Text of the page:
A.B., Dartmouth College; Ph.D., University of Minnesota
Professor of Psychology
Developmental psychologist studying relationships, real and imagined, with a focus on young children's imaginary companions.
Most of my research has been concentrated on exploring and describing the relationships that some preschool-aged children have with imaginary companions. The phenomenon of imaginary companions has not received a great deal of attention in the psychological literature and is not well understood, so one goal of my research is to provide a definitive description of pretend friends with an eye toward how they might function in development. Studying the ways in which children talk about, and sometimes interact with, imaginary companions has the potential to illuminate how young children understand and think about social relationships in general. My hope is that by thinking about imaginary companions as relationship partners, I may be able to figure out how they function within children’s social networks. Such information could lead to a better understanding of why some children create them and their functional significance in development.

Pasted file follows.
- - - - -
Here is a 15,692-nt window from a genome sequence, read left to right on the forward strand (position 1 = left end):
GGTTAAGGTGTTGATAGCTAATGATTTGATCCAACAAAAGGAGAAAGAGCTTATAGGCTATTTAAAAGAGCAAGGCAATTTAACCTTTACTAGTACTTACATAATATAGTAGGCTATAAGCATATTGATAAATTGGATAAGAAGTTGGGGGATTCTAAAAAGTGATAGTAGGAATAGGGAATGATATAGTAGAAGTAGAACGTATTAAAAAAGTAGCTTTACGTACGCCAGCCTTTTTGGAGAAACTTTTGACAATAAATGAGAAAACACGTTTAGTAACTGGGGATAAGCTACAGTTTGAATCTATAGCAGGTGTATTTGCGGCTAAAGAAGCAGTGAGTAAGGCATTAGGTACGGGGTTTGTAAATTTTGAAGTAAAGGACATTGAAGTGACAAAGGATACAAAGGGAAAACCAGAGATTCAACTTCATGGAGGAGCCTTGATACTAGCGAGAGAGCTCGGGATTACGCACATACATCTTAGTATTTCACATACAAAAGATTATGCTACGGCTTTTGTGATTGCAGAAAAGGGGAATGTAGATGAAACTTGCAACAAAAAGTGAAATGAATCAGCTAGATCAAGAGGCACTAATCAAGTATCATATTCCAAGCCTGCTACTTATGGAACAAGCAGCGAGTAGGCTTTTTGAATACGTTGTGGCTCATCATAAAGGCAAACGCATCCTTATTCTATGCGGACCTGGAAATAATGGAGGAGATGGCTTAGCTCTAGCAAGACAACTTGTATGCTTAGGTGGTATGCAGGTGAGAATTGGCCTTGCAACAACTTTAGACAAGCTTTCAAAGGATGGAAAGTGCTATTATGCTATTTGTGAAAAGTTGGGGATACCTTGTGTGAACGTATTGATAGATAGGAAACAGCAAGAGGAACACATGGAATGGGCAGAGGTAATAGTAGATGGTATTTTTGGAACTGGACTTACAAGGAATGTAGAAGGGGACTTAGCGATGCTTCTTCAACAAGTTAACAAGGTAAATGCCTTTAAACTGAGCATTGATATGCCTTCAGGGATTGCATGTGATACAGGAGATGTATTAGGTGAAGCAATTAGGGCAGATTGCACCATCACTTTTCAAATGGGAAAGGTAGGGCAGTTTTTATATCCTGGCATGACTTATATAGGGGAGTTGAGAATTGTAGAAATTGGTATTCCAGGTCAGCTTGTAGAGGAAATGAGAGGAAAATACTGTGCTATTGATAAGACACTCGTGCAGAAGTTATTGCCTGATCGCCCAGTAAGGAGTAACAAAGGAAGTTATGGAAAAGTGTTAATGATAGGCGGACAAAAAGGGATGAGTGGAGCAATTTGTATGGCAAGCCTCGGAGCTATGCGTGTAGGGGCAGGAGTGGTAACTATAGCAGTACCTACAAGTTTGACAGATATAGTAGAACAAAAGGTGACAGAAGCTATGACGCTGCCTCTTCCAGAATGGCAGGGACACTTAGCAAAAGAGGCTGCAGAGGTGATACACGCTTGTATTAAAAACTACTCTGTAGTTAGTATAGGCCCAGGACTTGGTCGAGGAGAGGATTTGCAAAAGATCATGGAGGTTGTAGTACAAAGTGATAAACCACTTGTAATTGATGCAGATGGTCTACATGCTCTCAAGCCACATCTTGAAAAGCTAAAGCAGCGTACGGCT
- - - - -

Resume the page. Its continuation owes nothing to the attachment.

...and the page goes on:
I teach courses in introductory and developmental psychology as well as research methods in developmental psychology, in which students conduct projects at the Wellesley College Child Study Center. At the advanced level, I teach seminars on early relationships and social imagination (the ways in which we use our imaginations to help us regulate and understand our relationships). I have also supervised numerous independent study and thesis students, and I greatly enjoy these mentoring opportunities.
In addition to my work on imaginary companions, I work in the area of moral development with a colleague at Notre Dame, Dr. Darcia Narvaez. Dr. Narvaez and I have published a few papers on children’s understanding of moral texts, and along with several other colleagues we are investigating the match (or mismatch) between current parenting practices and those characteristic of the environment in which human beings evolved. We are concerned that large deviations from the environment of evolutionary adaptedness, as Bowlby called it, may result in developmental compromise, particularly in the domain of morality.
In my free time, I play the oboe with the New Philharmonia Orchestra, and mostly I enjoy spending time with my husband and small but sprightly boy/girl twins. Contrary to popular belief, I am not currently conducting any at-home twin studies.